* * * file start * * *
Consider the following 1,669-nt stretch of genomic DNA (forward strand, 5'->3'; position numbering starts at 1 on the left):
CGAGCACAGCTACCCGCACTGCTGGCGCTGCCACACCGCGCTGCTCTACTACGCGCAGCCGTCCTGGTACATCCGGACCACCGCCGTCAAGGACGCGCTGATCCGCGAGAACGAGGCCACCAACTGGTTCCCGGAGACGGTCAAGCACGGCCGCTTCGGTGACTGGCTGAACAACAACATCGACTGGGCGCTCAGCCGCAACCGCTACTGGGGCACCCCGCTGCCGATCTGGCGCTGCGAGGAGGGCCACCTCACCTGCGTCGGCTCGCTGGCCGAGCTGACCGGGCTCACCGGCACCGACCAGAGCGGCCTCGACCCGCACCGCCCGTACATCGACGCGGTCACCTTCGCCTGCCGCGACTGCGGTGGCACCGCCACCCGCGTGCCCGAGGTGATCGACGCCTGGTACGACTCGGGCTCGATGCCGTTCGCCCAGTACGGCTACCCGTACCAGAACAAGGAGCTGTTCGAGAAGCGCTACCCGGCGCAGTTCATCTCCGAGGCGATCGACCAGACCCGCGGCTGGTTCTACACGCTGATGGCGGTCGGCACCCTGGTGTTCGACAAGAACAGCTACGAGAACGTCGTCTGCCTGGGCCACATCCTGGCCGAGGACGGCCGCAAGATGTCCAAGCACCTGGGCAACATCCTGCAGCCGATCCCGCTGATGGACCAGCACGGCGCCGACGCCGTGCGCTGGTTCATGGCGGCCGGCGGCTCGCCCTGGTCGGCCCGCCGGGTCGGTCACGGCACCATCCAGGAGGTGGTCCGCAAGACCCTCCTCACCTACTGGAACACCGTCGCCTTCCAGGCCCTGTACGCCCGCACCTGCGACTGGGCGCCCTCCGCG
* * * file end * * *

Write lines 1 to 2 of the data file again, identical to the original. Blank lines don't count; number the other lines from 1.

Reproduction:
Consider the following 1,669-nt stretch of genomic DNA (forward strand, 5'->3'; position numbering starts at 1 on the left):
CGAGCACAGCTACCCGCACTGCTGGCGCTGCCACACCGCGCTGCTCTACTACGCGCAGCCGTCCTGGTACATCCGGACCACCGCCGTCAAGGACGCGCTGATCCGCGAGAACGAGGCCACCAACTGGTTCCCGGAGACGGTCAAGCACGGCCGCTTCGGTGACTGGCTGAACAACAACATCGACTGGGCGCTCAGCCGCAACCGCTACTGGGGCACCCCGCTGCCGATCTGGCGCTGCGAGGAGGGCCACCTCACCTGCGTCGGCTCGCTGGCCGAGCTGACCGGGCTCACCGGCACCGACCAGAGCGGCCTCGACCCGCACCGCCCGTACATCGACGCGGTCACCTTCGCCTGCCGCGACTGCGGTGGCACCGCCACCCGCGTGCCCGAGGTGATCGACGCCTGGTACGACTCGGGCTCGATGCCGTTCGCCCAGTACGGCTACCCGTACCAGAACAAGGAGCTGTTCGAGAAGCGCTACCCGGCGCAGTTCATCTCCGAGGCGATCGACCAGACCCGCGGCTGGTTCTACACGCTGATGGCGGTCGGCACCCTGGTGTTCGACAAGAACAGCTACGAGAACGTCGTCTGCCTGGGCCACATCCTGGCCGAGGACGGCCGCAAGATGTCCAAGCACCTGGGCAACATCCTGCAGCCGATCCCGCTGATGGACCAGCACGGCGCCGACGCCGTGCGCTGGTTCATGGCGGCCGGCGGCTCGCCCTGGTCGGCCCGCCGGGTCGGTCACGGCACCATCCAGGAGGTGGTCCGCAAGACCCTCCTCACCTACTGGAACACCGTCGCCTTCCAGGCCCTGTACGCCCGCACCTGCGACTGGGCGCCCTCCGCG